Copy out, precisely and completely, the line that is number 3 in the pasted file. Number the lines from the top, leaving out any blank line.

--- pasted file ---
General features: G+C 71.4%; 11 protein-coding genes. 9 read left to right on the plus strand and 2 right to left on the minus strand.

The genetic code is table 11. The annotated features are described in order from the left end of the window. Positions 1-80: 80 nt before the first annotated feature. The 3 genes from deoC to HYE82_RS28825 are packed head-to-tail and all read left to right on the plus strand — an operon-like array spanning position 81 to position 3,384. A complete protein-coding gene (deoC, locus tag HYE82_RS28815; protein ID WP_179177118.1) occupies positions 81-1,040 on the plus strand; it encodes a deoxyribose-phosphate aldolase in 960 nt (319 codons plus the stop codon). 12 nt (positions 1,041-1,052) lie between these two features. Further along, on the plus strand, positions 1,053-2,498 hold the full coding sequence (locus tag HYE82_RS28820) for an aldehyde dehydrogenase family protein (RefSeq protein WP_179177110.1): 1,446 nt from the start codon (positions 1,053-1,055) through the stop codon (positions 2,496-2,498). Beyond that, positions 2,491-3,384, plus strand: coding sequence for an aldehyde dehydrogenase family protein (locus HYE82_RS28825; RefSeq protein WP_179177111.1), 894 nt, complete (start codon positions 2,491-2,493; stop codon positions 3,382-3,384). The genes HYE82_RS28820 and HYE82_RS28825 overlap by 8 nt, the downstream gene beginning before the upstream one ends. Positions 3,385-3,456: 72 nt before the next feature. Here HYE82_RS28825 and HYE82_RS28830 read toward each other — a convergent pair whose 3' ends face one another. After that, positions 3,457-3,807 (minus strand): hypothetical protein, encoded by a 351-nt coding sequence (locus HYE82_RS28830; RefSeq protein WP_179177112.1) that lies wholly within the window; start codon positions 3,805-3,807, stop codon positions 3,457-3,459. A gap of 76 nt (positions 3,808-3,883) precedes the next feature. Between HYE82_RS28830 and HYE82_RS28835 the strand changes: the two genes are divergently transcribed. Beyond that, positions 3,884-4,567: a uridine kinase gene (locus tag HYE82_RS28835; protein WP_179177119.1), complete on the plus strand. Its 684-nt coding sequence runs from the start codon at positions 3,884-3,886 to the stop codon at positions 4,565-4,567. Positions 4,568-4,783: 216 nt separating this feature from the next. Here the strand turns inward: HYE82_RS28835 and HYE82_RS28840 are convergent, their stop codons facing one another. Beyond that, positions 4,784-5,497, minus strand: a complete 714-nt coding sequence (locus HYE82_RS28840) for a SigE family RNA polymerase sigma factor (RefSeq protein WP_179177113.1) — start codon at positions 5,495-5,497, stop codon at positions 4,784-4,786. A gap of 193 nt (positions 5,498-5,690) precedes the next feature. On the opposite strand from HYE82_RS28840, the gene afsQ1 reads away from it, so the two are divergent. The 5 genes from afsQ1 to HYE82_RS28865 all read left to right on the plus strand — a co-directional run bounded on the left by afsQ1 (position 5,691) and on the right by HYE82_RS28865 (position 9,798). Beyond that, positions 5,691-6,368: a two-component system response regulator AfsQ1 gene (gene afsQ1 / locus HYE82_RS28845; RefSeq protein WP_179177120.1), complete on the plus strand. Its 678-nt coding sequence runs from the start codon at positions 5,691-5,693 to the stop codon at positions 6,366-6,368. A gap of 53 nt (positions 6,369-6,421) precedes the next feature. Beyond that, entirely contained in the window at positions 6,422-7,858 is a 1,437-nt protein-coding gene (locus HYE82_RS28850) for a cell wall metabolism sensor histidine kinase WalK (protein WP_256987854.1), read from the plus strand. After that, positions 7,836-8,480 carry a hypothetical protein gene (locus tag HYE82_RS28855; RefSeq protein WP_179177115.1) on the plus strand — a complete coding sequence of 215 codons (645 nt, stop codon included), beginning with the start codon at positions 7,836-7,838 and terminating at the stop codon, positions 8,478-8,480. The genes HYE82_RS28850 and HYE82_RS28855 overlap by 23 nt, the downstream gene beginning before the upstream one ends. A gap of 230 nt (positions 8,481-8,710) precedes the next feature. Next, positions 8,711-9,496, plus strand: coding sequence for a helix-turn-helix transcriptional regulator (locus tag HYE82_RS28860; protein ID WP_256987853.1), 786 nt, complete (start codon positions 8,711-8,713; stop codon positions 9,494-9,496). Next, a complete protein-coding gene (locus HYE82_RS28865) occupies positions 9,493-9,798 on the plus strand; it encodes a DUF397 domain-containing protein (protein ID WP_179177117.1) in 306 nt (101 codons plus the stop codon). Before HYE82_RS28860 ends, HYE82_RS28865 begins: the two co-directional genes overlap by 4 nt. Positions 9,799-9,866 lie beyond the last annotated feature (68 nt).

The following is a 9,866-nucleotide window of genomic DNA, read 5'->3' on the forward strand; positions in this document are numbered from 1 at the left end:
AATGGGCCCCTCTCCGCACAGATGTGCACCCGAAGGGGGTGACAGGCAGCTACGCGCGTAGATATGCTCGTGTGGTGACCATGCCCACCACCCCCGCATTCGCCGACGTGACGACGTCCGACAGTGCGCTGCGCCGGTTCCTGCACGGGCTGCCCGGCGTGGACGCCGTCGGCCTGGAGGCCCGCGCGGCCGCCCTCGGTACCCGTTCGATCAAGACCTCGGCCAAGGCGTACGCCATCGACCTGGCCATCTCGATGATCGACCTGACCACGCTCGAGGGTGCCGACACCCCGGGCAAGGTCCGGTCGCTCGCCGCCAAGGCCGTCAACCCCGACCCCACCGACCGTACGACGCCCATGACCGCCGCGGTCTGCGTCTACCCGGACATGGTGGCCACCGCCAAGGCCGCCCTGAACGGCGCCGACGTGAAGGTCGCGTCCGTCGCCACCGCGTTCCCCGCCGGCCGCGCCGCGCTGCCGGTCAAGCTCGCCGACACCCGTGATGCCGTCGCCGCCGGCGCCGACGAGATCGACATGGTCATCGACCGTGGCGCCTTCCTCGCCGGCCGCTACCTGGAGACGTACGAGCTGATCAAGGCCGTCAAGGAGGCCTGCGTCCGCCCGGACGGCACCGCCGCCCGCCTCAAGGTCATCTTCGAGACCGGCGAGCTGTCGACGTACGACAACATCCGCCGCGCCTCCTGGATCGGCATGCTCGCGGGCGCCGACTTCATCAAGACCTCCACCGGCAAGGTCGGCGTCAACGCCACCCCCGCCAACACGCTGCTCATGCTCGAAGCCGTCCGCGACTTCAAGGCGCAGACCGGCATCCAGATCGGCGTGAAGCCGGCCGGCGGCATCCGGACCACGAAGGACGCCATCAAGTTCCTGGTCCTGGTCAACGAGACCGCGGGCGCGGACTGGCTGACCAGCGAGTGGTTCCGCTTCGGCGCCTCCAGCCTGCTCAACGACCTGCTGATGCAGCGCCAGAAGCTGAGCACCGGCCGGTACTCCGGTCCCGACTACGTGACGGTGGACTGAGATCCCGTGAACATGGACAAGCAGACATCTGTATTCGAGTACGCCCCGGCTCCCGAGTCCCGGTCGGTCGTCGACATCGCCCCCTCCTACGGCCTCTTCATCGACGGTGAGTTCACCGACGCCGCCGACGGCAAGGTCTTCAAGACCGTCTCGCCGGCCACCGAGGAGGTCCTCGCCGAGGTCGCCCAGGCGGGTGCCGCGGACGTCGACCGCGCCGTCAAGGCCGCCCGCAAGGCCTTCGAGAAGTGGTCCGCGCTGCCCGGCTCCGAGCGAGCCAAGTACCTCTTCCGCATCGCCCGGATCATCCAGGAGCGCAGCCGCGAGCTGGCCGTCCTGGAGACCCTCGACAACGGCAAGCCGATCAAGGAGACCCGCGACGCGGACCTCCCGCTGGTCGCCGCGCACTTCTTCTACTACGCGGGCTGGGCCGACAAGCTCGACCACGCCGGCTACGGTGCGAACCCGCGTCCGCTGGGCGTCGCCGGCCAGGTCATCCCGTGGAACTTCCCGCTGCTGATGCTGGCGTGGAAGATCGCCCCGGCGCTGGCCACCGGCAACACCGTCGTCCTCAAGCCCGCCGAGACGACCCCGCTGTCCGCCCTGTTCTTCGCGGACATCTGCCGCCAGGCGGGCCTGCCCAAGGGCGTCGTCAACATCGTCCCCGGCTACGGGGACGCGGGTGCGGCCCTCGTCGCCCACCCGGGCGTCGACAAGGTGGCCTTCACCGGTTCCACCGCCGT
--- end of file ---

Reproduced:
The following is a 9,866-nucleotide window of genomic DNA, read 5'->3' on the forward strand; positions in this document are numbered from 1 at the left end: